A fluid bitumen, of somewhat greater consistence than naphtha, of a black, brown, or sometimes dingy green colour. By exposure to the air, it assumes the consistence of tar, and is then called mineral tar. This substance exudes spontaneously from the earth, or from clefts of rocks, and is found nearly in all countries. Near Rangoon, in Pegu, there are several hundred wells of. petroleum, which are carefully preserved, and yield annually 400,000 hogsheads. At Colebrook-dale, in Shropshire, there is a considerable spring of petroleum, from which large iron pipes are employed to convey it into pits sunk to receive it. From these pits it is conveyed into caldrons, in which it is boiled until it attains the consistence of pitch. Since the first discovery of this substance, three different springs of it have broken out: one of these is near the celebrated iron bridge, and the fluid which issues from it is almost pellucid, but, at the same time, thicker than treacle. Petroleum easily takes fire, and in burning yields a strong, sharp, and somewhat unpleasant odour; a thick and disagreeable smoke. In cold weather it congeals in the open air.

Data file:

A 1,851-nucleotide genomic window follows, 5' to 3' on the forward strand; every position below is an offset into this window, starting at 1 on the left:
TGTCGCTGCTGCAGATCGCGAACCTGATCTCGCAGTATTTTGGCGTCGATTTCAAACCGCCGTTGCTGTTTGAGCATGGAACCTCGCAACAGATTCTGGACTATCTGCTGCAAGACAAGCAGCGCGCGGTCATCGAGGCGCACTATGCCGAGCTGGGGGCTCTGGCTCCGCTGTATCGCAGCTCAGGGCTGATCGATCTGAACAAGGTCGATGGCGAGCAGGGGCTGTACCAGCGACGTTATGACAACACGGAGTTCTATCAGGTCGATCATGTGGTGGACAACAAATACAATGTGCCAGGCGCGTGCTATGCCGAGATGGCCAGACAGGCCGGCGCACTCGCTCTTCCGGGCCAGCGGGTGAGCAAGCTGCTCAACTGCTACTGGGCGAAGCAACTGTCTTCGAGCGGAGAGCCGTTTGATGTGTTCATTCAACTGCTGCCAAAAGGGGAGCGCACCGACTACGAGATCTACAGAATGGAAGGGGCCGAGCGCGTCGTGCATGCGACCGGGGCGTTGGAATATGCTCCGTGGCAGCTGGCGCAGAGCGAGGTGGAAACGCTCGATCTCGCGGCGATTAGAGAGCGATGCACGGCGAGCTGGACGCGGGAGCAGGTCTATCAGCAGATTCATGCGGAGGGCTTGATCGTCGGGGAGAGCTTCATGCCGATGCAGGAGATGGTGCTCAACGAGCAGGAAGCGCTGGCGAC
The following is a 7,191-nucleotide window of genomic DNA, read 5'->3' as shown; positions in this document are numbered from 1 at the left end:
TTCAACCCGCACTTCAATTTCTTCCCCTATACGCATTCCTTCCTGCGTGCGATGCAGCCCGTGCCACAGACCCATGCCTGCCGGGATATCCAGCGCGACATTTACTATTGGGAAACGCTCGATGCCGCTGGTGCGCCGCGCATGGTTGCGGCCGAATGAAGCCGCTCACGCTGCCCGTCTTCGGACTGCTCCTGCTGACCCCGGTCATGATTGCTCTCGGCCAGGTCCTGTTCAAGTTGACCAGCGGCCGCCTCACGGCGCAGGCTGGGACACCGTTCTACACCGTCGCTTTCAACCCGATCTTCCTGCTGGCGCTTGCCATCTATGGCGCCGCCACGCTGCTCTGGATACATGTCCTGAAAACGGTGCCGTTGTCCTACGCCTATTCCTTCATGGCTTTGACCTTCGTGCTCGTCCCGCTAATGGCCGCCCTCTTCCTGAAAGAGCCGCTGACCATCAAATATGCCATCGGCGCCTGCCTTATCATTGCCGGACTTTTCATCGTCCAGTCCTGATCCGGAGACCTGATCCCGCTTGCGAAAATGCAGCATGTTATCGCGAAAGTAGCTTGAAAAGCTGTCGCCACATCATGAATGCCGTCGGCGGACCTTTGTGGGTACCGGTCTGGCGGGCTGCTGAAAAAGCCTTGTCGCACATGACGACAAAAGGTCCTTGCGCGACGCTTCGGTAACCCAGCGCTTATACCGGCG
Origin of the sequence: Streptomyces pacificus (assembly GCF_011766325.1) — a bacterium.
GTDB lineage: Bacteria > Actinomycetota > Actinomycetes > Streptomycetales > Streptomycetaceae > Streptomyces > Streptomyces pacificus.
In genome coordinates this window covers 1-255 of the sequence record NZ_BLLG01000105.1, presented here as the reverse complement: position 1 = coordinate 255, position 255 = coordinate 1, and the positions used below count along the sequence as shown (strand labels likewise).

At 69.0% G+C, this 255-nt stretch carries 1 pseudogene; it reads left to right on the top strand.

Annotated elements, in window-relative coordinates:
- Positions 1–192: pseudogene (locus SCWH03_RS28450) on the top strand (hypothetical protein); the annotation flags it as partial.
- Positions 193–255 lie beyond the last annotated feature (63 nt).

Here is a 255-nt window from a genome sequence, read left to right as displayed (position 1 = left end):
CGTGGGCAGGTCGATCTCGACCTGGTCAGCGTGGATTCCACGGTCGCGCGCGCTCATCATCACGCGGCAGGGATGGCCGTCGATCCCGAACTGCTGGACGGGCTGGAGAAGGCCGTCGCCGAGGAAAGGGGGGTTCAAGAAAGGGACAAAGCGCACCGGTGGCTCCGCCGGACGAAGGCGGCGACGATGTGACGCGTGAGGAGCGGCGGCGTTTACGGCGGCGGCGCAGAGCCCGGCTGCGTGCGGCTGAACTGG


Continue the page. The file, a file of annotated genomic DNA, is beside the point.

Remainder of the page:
It is used instead of oil for lamps in some places; also, when combined with various matters, in painting timber, and is supposed to check and prevent the future ravages of the worm upon the bottoms of ships coated with it.